Farmers looking to spend less time in the field planting small grains and oilseeds will welcome the introduction of John Deere’s new 60 ft. (18.29m) 1895 no-till drill with ProSeries openers. The sleek new air disk drill is 40% wider than the company’ 43-foot air seeder, currently its largest seeding system available in the marketplace.
“We’re advertising that farmers can gain up to 100-plus acres per day in productivity with our 60-ft. 1895,” says Emily Klemmer, seeding product manager for John Deere. The extra 100 acres of productivity is based on the drill being paired with a C850 air cart and a seeding window with farmers planting 10-hours a day, seven days a week to get the job completed.
“Another thing farmers will appreciate is that on a quarter section they’ll make nine fewer passes with the 60-ft 1895,” Klemmer adds.
In the process of covering more ground in less time, she says the 60-ft. seeder can help farmers avoid a 1% to 1.7% loss per day in yield potential by helping them stay within their targeted seeding window.
Other key features of the 60-ft. air disk drill include the new ProSeries openers, RelativeFlow blockage warning system, TruSet in-cab downforce pressure control, and an upgraded tire package, featuring high flotation tires (30 psi mainframe and wing) to decrease surface compaction and minimize seed emergence issues.
“This is a pretty substantial increase, higher from where we were, and all tires are going to come equipped with walking beams and castors as well,” Klemmer says. “This will help with ground following—the drill will be able to handle undulating terrain while keeping both tires on the ground at the same time, and that’s ultimately going to minimize compaction levels.”
The seed rows on the new drill are on 10-inch (25.4 cm) spacing with separate fertilizer rows on 20-inch (50.8 cm) spacing. Seed and fertilizer rates are controlled by the SectionCommand metering system and powered by an AirPower 2 dual-fan for variable rate and prescription seeding applications. The twin fans provide a 40% improvement in flow of seed and fertilizer to the openers across the entire seeding compared to a single-fan system.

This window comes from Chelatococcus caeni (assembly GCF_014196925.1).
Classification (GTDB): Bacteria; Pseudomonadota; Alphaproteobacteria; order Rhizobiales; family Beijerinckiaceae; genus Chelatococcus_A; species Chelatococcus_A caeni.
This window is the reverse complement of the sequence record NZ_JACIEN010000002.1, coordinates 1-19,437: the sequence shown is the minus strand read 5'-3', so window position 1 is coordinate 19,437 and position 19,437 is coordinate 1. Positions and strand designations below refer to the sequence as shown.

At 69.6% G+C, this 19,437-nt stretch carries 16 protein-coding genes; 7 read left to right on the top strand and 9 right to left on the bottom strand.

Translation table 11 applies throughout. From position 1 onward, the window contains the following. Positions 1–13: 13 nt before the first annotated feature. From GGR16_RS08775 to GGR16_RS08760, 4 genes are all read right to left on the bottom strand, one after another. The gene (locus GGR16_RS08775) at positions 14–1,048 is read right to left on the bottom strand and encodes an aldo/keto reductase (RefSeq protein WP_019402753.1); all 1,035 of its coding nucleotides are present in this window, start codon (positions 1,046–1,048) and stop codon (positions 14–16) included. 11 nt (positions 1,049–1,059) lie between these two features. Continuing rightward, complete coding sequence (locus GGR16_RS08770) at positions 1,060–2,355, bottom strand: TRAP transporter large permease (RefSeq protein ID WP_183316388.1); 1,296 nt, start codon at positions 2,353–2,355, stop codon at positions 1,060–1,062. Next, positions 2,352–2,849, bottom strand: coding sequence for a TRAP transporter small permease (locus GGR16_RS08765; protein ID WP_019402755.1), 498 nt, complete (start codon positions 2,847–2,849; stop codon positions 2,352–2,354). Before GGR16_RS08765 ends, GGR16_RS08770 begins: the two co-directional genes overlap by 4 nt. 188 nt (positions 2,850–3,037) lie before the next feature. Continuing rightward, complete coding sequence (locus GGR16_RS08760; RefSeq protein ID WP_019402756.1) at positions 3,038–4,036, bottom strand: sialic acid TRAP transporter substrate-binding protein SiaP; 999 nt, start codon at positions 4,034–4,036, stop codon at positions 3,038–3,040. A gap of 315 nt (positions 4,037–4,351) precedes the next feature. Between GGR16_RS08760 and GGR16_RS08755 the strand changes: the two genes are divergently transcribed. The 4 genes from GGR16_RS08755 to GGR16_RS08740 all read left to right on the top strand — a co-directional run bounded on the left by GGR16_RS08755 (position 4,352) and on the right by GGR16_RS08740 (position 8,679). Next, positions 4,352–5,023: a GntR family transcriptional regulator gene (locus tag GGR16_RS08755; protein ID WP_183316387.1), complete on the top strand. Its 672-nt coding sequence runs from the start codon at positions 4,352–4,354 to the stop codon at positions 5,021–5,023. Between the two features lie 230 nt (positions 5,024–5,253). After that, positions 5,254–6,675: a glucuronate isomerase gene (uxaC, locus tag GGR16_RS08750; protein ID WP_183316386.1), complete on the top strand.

Operators can control and set downforce pressure accurately and conveniently from the cab with Deere’s exclusive TruSet closed-loop downforce pressure control system. This feature provides uniform and precise seed and fertilizer placement across the working width of the toolbar, under variable soil and field conditions, for more uniform plant emergence and crop maturity. TruSet offers six customizable pre-sets for seed and six pre-sets for fertilizer, or the operator can dial in the exact downforce pressure settings they desire.
The RelativeFlow Blockage Monitoring System is another John Deere exclusive technology that will now be offered on the 60-ft. (18.29m) 1895 Seeders to provide operators more accurate seeding performance information in the field. Sensors in the primary tower and on secondary hoses monitor the relative flow rate of both seed and fertilizer across the drill, from opener to opener, and this information is displayed on the monitor in the cab.
In addition, the 1895 air drill has a floating front hitch and wings with 25 degrees of flex.
For the first time, Deere is introducing the new ProSeries openers, which replace the 90 Series openers. The ProSeries openers will be available for the first time on the 60-ft. 1985, then expanded to other models in the future. These performance-driven openers feature a serrated closing wheel option for better seed and fertilizer sealing, narrow and flexible press wheels along with a narrow seed boot for reduced soil disturbance while ensuring more precise seed placement.
“The ProSeries openers help seal more anhydrous ammonia in the ground and improve seed-to-soil contact compared to previous openers,” Klemmer explains. “These new openers also feature sealed bushings and extended service life on ground-engaging parts such as the boot, seed tab, and press wheel bearing, along with fewer grease points to reduce maintenance time, resulting in lower service costs and more time operating in the field.”
Klemmer says the seeder will be available to farmers in time for the 2019 season with pricing to be determined by sometime this summer.
This story includes content from a John Deere-distributed press release.